Friday, September 23, 2011

Romantic fantasy is everywhere

With regards to the post title, romantic fantasy--that is, fantasy books that intersect in their conventions, tropes and execution with the romance genre--has been around almost as long as I've been reading fantasy.  Stuff by Tamora Pierce, Mercedes Lackey, and others was always on the shelf, and frankly, stuff by Anne McCaffrey or Marion Zimmer Bradley didn't fall too far from that angle either, in regards to the market they were hoping to corner with their feminist or romantic-tendency books.  I actually think that that's probably a good thing for fantasy, and I've said many times before that I think fantasy tends to become too insular, and needs to be aware of and take advantage of trends in other genres.  Plus, hey, romance is the biggest genre of fiction out there, and crossing that into fantasy breeds a lot more fantasy readers, which in turn breeds a lot more fantasy getting published.

That said--I don't really have any interest in reading romantic fantasy.  Not too long ago, it wasn't hard to figure out which fantasy was going to go down that route.  There were visual cues in the cover art, there were relatively fewer authors, and the descriptions had a lot of key words that made it kinda obvious.  So, I could mostly avoid what I wasn't interested in, and read other stuff instead.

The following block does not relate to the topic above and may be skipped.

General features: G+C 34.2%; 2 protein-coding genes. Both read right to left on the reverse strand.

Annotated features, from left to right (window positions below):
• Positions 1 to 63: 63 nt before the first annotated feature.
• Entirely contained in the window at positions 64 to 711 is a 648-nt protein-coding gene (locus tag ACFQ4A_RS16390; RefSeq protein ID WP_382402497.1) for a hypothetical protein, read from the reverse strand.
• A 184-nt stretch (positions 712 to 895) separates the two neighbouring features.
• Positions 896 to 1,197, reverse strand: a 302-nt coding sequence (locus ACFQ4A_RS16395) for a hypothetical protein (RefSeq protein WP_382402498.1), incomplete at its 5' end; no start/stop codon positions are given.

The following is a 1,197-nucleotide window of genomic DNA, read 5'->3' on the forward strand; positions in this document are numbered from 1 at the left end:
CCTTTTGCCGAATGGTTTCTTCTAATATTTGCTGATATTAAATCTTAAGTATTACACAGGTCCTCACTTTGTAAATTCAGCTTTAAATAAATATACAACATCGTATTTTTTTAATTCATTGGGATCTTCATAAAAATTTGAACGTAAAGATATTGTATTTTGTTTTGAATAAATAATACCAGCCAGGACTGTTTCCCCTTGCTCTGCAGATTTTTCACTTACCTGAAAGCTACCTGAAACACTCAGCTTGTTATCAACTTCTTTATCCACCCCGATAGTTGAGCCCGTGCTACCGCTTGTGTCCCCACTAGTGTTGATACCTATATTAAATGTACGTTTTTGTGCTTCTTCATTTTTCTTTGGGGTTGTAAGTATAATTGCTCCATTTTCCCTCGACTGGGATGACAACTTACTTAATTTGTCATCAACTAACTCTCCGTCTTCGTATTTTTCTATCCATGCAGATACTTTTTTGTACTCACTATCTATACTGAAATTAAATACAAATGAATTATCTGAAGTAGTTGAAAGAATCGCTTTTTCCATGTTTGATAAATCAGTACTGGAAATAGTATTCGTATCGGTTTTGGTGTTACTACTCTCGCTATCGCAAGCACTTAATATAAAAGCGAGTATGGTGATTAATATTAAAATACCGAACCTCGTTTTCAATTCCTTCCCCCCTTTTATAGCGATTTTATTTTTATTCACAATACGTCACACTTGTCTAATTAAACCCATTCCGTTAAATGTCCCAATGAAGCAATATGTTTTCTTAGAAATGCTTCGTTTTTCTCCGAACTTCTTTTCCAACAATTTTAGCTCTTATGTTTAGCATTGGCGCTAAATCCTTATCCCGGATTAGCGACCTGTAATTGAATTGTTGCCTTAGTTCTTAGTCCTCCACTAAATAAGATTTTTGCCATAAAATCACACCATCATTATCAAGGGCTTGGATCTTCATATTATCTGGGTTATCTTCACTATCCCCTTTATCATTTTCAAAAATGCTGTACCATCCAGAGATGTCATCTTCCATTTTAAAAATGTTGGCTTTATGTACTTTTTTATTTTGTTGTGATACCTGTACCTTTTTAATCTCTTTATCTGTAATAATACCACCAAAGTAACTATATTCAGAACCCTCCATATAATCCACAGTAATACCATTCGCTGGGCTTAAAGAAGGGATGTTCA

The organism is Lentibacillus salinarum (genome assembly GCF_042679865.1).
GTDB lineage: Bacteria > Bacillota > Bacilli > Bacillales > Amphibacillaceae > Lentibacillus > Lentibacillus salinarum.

Now, however, I notice that it's not nearly as obvious as it once was.  I've been caught "off guard" a good half a dozen times recently with stuff that was very overtly romance genre fantasy, without any obvious clues beforehand that that's what I was going to be reading.  I suspect, perhaps, that some of the authors themselves would maybe dispute the label, and maybe that's why.  But I'm a bit of a purist; I don't mind watching romcoms with my wife (in fact, I usually enjoy them unless they're badly done--but that's true of any kind of movie) but a number of books I've read recently have an obvious target audience of women, not men in fantasy, and as part of that, they are heavily draped in conventions, character-types, and scenarios that are common to the romance genre.

Am I just really out of touch?  Has there been a major change?  Why am I getting "suckered" into checking out books from the library--and occasionally even buying--that clearly are not intending me as the target audience?

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